Franz Kline - New York, New York, 1953. Albright-Knox Gallery, Buffalo. It was De Kooning who in 1949 borrowed a Bell Opticon projector to enlarge some of his own drawings. Offered the use of it, Kline took a small drawing of a favourite chair and projected this on to canvas on such a large scale that it completely overlapped the edges. He was fascinated to note that the design, in these circumstances, became completely abstract. �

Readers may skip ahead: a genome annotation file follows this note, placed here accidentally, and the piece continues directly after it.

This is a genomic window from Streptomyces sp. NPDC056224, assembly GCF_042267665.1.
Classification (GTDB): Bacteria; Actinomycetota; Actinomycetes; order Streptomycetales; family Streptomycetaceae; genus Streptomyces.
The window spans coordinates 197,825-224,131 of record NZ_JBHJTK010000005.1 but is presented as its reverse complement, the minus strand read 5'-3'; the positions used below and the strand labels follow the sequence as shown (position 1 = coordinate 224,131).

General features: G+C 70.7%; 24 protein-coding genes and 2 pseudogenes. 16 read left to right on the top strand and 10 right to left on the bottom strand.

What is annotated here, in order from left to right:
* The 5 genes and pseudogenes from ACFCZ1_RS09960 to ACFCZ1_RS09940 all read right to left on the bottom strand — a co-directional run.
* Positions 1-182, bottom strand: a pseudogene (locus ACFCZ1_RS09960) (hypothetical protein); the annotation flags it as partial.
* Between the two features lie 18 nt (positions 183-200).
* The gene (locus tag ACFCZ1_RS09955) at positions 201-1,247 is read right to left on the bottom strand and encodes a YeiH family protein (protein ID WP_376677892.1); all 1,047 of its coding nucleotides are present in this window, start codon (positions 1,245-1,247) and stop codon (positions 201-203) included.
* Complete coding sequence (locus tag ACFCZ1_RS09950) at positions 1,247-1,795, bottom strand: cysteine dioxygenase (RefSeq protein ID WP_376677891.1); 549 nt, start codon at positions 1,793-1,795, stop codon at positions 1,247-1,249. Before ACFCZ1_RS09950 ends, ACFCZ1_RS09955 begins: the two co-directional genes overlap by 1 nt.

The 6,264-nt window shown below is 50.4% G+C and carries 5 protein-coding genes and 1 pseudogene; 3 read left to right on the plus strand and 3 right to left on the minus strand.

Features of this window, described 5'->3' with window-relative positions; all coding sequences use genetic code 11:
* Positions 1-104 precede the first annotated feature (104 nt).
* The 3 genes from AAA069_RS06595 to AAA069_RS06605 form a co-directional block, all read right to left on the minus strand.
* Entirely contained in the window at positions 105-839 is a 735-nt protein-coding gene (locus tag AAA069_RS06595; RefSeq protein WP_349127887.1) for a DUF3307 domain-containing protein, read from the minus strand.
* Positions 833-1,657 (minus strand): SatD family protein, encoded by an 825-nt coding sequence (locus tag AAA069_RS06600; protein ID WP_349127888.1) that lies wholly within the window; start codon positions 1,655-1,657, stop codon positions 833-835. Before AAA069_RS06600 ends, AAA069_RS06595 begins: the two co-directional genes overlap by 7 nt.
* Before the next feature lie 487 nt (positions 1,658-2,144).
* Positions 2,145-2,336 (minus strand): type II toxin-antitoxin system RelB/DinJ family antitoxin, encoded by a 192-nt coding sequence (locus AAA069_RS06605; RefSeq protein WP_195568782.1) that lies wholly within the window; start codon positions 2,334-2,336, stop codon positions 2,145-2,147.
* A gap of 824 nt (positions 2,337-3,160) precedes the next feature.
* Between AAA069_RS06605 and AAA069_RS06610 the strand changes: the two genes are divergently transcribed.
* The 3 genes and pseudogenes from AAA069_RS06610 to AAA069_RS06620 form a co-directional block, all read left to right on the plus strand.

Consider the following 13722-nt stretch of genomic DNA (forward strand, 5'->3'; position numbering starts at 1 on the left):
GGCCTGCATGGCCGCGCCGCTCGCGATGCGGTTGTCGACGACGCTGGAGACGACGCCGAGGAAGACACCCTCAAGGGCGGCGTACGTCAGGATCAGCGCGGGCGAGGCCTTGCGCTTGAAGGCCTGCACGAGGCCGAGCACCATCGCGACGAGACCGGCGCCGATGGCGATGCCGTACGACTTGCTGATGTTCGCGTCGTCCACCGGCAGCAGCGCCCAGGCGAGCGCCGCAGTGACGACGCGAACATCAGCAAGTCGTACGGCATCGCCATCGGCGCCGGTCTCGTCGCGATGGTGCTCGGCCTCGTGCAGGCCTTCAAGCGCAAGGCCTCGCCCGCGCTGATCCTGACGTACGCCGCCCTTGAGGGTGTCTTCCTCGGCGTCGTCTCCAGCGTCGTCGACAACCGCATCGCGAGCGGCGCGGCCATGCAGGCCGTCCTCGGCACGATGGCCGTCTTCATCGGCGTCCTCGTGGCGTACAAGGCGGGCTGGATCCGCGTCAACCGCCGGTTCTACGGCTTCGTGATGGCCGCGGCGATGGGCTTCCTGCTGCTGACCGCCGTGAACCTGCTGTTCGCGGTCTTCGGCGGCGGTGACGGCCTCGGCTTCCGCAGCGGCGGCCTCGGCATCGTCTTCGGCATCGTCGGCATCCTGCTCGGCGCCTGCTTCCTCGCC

King Oliver, 1958. Franz Kline (1910-1962). Kline sought in the later 1950s to maintain a stylistic development. He was to introduce a full range of color. Some black-and-white paintings had already retained traces of sombre hues, but now Kline returned to the strident palette that he had largely eschewed since the later 1940s, as in the clashing green, red, and purples of King Oliver.